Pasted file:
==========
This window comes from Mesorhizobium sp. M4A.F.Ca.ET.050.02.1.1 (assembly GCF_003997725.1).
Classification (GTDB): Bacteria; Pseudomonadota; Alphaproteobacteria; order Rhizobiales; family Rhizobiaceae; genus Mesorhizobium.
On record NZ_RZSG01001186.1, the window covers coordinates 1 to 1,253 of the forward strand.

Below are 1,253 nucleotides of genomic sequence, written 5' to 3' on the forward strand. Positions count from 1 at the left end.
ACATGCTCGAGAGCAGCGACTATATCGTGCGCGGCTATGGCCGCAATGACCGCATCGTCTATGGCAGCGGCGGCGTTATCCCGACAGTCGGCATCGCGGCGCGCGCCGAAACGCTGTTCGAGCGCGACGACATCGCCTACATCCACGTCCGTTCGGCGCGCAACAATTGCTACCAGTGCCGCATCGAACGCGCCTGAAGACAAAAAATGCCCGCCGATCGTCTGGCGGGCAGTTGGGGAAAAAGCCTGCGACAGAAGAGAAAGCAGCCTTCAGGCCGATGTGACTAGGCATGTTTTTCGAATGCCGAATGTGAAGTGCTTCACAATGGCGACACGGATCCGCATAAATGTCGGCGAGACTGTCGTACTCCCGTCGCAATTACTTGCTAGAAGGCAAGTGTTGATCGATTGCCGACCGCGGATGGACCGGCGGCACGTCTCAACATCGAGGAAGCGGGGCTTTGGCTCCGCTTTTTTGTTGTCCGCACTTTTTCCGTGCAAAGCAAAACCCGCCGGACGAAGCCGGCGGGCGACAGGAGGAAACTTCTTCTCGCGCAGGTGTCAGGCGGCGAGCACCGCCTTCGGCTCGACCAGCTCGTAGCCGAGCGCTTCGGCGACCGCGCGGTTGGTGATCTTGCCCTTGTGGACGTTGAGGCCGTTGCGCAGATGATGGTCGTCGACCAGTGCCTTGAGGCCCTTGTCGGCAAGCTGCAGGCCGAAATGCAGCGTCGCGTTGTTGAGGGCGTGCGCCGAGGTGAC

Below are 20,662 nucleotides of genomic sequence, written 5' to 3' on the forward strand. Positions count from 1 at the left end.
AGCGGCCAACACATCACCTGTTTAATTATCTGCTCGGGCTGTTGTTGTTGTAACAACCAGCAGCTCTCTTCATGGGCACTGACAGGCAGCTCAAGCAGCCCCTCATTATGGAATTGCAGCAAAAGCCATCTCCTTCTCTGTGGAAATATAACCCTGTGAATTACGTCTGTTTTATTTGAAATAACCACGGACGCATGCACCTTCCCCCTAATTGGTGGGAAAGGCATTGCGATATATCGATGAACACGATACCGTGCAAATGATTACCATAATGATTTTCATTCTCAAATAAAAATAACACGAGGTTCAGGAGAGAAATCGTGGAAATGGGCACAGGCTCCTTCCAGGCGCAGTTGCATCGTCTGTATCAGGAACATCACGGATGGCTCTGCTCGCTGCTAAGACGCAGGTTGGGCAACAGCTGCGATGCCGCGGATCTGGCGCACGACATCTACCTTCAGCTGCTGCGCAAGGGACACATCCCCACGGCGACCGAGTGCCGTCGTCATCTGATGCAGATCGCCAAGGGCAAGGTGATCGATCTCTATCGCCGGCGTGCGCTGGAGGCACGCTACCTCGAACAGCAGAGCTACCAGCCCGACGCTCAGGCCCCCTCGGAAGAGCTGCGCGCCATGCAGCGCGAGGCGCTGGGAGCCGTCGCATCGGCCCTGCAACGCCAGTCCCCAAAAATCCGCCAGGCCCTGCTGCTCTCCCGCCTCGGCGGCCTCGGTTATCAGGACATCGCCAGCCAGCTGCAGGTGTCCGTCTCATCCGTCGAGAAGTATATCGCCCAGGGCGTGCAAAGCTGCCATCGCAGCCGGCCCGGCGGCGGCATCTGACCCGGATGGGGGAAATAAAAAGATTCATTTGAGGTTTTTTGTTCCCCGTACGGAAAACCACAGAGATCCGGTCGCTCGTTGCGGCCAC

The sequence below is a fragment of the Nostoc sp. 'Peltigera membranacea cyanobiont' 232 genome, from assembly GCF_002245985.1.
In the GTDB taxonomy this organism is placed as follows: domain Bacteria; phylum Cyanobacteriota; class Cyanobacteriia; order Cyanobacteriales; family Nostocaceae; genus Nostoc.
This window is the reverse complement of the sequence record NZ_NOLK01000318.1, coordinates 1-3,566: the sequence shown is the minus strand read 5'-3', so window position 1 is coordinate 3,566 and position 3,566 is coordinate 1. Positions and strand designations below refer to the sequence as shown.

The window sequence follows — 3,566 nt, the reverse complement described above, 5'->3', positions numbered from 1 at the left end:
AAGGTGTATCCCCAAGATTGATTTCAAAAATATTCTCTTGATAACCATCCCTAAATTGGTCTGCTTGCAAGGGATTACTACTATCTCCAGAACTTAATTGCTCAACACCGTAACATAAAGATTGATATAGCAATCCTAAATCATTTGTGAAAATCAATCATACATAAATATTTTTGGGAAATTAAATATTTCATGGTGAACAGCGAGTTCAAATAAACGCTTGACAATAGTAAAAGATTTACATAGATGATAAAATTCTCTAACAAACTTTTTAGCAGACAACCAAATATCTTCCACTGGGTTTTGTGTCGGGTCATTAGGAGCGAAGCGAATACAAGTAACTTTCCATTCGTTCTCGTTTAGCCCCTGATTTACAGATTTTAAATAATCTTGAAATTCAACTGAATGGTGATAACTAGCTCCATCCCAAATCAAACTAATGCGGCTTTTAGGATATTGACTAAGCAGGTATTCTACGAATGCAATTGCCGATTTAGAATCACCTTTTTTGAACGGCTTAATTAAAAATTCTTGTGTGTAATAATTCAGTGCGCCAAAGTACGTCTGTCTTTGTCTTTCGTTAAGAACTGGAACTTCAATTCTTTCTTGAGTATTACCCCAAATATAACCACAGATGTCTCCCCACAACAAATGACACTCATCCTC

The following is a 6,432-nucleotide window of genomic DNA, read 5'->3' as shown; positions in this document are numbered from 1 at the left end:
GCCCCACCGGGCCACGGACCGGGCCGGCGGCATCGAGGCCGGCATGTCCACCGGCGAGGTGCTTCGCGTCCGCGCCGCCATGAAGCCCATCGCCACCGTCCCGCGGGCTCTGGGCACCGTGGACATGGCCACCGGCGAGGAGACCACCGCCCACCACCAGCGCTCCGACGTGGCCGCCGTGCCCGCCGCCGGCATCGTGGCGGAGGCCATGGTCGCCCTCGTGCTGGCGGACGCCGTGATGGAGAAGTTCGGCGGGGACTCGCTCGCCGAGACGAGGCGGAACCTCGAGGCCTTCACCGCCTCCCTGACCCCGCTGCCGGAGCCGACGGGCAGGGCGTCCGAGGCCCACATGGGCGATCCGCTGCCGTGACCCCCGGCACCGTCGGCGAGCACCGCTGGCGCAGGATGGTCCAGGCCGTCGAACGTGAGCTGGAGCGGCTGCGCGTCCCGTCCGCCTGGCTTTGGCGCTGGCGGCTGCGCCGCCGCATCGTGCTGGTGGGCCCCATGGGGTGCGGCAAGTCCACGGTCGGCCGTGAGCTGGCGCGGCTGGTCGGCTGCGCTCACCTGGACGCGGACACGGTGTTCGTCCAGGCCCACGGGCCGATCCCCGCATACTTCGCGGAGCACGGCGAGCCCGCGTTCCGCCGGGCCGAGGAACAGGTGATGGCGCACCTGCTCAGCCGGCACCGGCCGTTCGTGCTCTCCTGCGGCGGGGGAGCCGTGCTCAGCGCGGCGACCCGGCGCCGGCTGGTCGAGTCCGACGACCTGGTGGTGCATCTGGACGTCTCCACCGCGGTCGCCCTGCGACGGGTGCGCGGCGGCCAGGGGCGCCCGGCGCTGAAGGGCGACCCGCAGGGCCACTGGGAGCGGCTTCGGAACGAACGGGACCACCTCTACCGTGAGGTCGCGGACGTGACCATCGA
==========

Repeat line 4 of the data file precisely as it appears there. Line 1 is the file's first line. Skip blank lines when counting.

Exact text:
Below are 1,253 nucleotides of genomic sequence, written 5' to 3' on the forward strand. Positions count from 1 at the left end.